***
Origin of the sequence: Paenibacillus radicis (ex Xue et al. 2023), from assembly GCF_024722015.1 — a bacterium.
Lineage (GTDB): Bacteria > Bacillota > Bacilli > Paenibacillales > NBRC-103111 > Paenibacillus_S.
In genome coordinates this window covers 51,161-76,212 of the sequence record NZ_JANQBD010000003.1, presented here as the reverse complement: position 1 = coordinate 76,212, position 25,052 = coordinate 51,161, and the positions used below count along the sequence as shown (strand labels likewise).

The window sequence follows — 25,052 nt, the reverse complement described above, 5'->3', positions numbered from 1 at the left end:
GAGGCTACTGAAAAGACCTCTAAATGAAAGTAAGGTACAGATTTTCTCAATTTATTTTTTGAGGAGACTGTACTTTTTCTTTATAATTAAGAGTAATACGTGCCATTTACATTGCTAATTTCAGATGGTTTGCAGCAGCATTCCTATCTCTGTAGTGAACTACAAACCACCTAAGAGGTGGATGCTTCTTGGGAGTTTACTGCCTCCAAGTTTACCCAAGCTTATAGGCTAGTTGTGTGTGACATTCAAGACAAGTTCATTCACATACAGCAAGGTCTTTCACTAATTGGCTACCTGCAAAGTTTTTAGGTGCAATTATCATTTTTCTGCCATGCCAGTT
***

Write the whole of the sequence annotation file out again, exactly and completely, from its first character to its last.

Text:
Origin of the sequence: Paenibacillus radicis (ex Xue et al. 2023), from assembly GCF_024722015.1 — a bacterium.
Lineage (GTDB): Bacteria > Bacillota > Bacilli > Paenibacillales > NBRC-103111 > Paenibacillus_S.
In genome coordinates this window covers 51,161-76,212 of the sequence record NZ_JANQBD010000003.1, presented here as the reverse complement: position 1 = coordinate 76,212, position 25,052 = coordinate 51,161, and the positions used below count along the sequence as shown (strand labels likewise).

The window sequence follows — 25,052 nt, the reverse complement described above, 5'->3', positions numbered from 1 at the left end:
GAGGCTACTGAAAAGACCTCTAAATGAAAGTAAGGTACAGATTTTCTCAATTTATTTTTTGAGGAGACTGTACTTTTTCTTTATAATTAAGAGTAATACGTGCCATTTACATTGCTAATTTCAGATGGTTTGCAGCAGCATTCCTATCTCTGTAGTGAACTACAAACCACCTAAGAGGTGGATGCTTCTTGGGAGTTTACTGCCTCCAAGTTTACCCAAGCTTATAGGCTAGTTGTGTGTGACATTCAAGACAAGTTCATTCACATACAGCAAGGTCTTTCACTAATTGGCTACCTGCAAAGTTTTTAGGTGCAATTATCATTTTTCTGCCATGCCAGTT